The Federal Ministry of Tourism and Culture as well as its state counterparts in Alaigbo shall be approached to subsidize SICA’s operations, particularly in its startup stage, as a matter of routine. International bodies and institutions like UNESCO, the Smithsonian Institution in US and their counterparts based in Africa, Europe and Asia shall be approached to assist through grants or donations of manpower, knowhow and materiel. Prof. Shaw’s widow has expressed interest to assist in mobilizing external support for SICA among British institutions as well as philanthropic individuals and groups.
The SICA training program shall generate artwork, created by staff and trainees, which shall be sold, on regular basis, to assist in revenue generation. When the need arises, SICA outposts can be established elsewhere outside Igboukwu as agreed to by management. Such expansion can further buttress the internal financial stability of the institute. Wholesale distributors and retailers of cultural art, within Nigeria or abroad, shall be sought out to become SICA clients, particularly when the manufacturing capacity of trained artisans begins to enter the marketplace.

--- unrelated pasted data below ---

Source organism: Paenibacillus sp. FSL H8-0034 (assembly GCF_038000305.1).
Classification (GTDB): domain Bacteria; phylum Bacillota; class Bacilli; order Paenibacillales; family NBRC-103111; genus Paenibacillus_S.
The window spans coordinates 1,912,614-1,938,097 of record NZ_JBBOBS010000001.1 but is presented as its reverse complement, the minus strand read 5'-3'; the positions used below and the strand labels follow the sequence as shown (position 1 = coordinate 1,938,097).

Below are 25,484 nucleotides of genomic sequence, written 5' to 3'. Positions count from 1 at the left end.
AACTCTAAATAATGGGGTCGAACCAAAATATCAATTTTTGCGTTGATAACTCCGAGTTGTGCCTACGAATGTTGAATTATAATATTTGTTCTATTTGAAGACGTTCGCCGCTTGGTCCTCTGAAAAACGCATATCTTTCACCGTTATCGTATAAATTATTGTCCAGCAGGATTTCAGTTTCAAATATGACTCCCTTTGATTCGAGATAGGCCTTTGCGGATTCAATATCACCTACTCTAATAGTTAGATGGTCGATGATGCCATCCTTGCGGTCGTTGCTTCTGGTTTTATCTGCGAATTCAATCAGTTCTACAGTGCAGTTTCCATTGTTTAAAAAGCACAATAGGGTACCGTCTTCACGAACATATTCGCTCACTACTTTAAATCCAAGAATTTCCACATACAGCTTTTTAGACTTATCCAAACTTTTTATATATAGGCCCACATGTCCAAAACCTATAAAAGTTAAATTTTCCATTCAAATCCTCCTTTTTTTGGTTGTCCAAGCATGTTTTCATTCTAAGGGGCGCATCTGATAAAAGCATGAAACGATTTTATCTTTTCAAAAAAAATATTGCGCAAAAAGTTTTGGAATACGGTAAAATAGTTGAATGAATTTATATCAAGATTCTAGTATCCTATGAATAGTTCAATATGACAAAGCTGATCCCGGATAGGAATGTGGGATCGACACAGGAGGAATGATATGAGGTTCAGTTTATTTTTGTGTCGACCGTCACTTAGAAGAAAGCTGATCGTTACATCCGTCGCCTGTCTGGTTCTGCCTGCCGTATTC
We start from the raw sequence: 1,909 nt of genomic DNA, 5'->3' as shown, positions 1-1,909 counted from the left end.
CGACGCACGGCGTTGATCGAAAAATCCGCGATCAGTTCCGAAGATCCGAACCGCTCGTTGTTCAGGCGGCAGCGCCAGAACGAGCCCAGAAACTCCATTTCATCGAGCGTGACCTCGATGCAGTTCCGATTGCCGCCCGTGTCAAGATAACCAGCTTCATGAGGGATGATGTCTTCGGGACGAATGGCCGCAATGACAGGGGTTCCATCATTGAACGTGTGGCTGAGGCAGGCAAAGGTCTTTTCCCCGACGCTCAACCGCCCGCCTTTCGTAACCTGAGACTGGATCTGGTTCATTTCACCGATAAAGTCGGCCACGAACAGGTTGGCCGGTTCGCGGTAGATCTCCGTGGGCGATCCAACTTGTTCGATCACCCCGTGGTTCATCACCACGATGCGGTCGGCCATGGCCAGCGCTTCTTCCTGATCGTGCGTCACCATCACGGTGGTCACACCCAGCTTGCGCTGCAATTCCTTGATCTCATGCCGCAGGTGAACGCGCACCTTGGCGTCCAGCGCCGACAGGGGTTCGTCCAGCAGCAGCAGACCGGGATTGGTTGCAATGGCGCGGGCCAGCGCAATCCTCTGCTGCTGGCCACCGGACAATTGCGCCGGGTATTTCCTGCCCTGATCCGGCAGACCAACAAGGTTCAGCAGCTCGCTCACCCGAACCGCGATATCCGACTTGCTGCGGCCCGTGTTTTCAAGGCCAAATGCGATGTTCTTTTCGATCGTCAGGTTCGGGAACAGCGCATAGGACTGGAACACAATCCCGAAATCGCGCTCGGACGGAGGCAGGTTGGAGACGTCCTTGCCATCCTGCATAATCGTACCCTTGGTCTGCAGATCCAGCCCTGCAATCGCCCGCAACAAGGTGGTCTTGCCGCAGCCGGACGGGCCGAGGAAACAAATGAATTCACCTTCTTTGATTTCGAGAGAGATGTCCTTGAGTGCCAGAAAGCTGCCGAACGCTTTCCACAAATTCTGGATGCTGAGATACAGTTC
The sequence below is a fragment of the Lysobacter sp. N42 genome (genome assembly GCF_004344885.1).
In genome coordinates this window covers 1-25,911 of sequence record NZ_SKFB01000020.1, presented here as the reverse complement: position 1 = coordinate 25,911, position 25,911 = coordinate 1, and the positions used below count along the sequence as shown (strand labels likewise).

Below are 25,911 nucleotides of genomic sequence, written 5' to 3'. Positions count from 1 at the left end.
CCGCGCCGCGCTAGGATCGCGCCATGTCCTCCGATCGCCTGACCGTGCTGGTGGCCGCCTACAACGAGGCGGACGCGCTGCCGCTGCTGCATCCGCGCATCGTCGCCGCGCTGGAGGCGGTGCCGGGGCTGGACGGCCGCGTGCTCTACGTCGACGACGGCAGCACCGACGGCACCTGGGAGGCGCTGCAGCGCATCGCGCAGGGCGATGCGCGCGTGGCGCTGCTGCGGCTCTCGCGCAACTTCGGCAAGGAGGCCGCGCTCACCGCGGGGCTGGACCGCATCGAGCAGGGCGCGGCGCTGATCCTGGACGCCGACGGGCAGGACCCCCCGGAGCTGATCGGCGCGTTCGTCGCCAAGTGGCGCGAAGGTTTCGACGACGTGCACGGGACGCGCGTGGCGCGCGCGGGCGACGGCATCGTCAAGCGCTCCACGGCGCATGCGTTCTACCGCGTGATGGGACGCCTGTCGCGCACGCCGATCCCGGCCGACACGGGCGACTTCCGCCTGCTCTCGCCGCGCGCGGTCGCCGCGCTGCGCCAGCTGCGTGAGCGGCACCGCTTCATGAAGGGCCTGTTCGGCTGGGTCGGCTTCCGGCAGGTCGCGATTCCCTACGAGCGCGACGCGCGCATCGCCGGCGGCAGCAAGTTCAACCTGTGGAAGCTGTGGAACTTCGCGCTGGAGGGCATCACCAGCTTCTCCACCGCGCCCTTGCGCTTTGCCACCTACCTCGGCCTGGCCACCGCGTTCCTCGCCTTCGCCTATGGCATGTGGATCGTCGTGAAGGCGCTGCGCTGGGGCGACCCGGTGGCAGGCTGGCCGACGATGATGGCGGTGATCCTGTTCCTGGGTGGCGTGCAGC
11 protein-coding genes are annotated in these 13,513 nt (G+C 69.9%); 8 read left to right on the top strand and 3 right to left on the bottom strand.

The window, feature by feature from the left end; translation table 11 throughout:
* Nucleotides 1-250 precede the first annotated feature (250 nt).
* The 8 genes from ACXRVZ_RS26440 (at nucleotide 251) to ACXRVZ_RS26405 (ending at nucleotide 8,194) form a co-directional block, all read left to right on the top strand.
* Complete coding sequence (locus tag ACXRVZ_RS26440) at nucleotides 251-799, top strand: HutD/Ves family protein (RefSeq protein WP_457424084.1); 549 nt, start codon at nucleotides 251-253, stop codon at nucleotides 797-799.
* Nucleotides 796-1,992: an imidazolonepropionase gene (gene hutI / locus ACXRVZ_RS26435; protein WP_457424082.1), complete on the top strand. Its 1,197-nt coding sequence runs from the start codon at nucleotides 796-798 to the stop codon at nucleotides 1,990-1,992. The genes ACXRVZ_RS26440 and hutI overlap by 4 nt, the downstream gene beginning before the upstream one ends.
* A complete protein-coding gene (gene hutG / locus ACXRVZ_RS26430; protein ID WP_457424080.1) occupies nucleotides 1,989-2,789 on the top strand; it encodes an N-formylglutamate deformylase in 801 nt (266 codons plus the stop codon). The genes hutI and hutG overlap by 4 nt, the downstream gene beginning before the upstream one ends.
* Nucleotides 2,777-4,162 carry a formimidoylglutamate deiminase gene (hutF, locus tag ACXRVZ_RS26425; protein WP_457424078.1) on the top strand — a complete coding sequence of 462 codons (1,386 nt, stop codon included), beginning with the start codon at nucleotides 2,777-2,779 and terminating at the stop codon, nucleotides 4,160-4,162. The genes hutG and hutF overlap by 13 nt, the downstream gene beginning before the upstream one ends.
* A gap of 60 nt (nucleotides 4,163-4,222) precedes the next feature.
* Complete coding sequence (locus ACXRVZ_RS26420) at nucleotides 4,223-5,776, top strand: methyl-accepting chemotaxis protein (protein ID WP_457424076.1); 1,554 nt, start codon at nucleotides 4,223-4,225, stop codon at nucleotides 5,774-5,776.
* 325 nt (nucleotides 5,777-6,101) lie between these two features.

Benefits of SICA
Surely, the most rewarding benefit of successful SICA is provision of gainful employment and enhancement of income base for otherwise underemployed and unemployed workforce of the area, especially youths in the population. Spinoff in enabling the establishment of many small-scale cottage industries in the contiguous areas shall definitely be a very welcome proposition to many and a much deserved shot in the arm for the domestic economy.
SICA can contribute immensely in improving the quality of art products emanating from the local population thereby making it likely that an increased quantity of locally manufactured goods can find favorable market outlets within Nigeria and overseas. There is hardly a better way for the dissemination of one’s culture than making one’s cultural artifacts to be esthetically pleasing to whoever behold and touch them. A close replica of the Igboukwu Roped Pot shall surely get an enthusiastic new buyer any day anywhere worldwide, for example.
Broadening the Participation Base for SICA
For sake of expediency and to minimize the inertia at takeoff, it has been determined that the preferred approach would be to kick-start SICA first in Igboukwu with the clear understanding that, in the near future, other communities, interest groups and institutions shall be welcomed to participate as they deem appropriate. The socioeconomic wellbeing of the entire area is destined to rise when anticipated increased income-earning potential amongst fulltime or part-time local artisans is actualized. Latent indigenous art forms which are specially associated with specific locales, such as weaving, metalwork, carving, pottery making and dyeing/painting, can be differentially emphasized by the SICA management with the goal of optimizing quality of end products and overall productivity.